America Has 40 Million Pounds of Unused Bacon in Reserve

It's our largest surplus in 48 years. So why are bacon prices increasing?

Bacon surpluses are near record highs, but that could change quickly
Donald Giannatti / Unsplash

The bacon trend is over, we declared in August.

And now we have some proof: More than 40 million pounds of pork bellies (the cut used for bacon) were being stored in refrigerated warehouses at the end of September, the most for any month since 1971.

But it turns out that excess may not last: Over the summer hog producers amped up herds anticipating more demand from China, where African swine fever had decimated the pig population. So while surpluses are high now, exports to China and Mexico are hitting record highs. And China actually prefers to buy hog carcasses, and then process them in-country, as opposed to individual cuts of pork.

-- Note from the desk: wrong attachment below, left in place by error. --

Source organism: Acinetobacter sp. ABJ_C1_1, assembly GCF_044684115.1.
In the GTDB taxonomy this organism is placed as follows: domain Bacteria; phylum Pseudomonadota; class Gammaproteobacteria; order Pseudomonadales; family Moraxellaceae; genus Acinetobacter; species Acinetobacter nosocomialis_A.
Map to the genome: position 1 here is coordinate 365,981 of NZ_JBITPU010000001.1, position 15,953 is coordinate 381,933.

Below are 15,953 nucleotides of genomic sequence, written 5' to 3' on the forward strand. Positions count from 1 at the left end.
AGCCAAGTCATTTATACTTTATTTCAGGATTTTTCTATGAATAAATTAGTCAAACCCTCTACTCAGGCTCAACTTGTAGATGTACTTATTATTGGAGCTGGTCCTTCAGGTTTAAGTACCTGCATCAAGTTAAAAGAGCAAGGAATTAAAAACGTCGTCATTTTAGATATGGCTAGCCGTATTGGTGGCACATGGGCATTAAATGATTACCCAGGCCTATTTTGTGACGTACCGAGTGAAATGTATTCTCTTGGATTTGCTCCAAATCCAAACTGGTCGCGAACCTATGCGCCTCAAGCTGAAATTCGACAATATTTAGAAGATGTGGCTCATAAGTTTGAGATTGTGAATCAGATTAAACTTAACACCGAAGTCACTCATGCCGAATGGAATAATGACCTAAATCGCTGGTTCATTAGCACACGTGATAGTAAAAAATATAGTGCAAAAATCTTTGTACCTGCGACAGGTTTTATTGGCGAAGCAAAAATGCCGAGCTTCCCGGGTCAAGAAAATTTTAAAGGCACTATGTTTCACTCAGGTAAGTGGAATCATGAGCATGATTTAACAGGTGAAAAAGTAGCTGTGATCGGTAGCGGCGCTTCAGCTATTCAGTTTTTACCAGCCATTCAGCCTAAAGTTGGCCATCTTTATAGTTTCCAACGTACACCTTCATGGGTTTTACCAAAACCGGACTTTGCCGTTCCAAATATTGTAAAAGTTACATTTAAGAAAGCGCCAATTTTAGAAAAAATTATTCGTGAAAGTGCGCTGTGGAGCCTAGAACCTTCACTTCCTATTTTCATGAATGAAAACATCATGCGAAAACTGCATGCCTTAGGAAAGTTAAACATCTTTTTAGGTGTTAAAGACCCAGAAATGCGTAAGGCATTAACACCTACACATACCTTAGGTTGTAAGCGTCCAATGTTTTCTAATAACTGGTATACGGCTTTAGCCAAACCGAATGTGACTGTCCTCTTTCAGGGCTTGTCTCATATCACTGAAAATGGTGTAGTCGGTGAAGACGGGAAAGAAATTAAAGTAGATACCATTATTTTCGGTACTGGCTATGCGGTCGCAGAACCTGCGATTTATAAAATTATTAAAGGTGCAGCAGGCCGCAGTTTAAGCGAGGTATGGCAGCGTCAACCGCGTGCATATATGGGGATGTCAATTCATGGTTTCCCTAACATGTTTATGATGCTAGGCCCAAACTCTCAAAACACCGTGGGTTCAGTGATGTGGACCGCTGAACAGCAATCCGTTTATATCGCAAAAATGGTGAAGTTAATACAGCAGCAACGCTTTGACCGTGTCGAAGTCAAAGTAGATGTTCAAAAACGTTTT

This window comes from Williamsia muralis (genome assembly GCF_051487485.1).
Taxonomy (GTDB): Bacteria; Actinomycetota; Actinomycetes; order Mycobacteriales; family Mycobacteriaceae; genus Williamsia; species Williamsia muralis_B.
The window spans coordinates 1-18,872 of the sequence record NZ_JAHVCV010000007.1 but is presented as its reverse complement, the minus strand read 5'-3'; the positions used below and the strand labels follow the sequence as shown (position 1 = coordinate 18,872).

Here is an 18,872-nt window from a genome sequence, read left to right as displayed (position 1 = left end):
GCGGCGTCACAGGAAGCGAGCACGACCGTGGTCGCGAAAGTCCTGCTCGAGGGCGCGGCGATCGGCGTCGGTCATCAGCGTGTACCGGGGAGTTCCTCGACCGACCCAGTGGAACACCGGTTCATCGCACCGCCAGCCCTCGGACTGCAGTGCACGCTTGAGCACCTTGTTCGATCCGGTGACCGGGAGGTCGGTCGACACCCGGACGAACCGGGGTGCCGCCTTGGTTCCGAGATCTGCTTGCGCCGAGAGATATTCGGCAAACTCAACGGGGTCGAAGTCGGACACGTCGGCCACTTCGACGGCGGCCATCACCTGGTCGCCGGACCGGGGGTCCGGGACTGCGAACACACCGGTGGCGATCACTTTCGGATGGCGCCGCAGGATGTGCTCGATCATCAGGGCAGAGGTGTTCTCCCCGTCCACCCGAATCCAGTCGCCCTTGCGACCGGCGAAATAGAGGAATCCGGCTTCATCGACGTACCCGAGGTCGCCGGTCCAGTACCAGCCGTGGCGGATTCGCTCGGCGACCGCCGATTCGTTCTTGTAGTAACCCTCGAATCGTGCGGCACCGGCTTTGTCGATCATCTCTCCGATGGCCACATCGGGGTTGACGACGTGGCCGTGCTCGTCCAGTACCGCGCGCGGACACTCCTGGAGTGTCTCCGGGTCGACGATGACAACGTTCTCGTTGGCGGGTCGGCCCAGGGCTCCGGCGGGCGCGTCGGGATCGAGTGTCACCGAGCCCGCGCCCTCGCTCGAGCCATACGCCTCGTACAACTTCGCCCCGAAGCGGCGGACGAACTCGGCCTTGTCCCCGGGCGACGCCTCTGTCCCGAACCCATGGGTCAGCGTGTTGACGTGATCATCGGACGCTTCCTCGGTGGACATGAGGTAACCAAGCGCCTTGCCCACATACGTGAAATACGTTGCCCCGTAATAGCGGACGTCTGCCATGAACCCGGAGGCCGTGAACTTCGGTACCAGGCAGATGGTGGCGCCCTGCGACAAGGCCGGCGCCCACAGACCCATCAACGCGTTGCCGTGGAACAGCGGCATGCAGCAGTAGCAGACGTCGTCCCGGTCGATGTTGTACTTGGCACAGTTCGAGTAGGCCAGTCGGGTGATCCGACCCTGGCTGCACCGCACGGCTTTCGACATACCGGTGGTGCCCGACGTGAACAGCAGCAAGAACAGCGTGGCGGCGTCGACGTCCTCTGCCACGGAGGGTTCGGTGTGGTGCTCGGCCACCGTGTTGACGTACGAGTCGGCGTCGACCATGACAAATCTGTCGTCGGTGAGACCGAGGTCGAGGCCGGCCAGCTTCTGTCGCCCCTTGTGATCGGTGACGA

“The theory is, if we continue to export split carcasses to China, it’ll [eventually] create a belly shortage,” as Dennis Smith, senior account executive at Archer Financial Services Inc, told Bloomberg. In fact, the pig crisis in China may actually push bacon prices up worldwide.

It’s a terrible pork trifecta: We have excess bacon, yet a potential shortage of bacon and the threat of increased bacon prices.

Might be a good time to consult The Bacon Bible.

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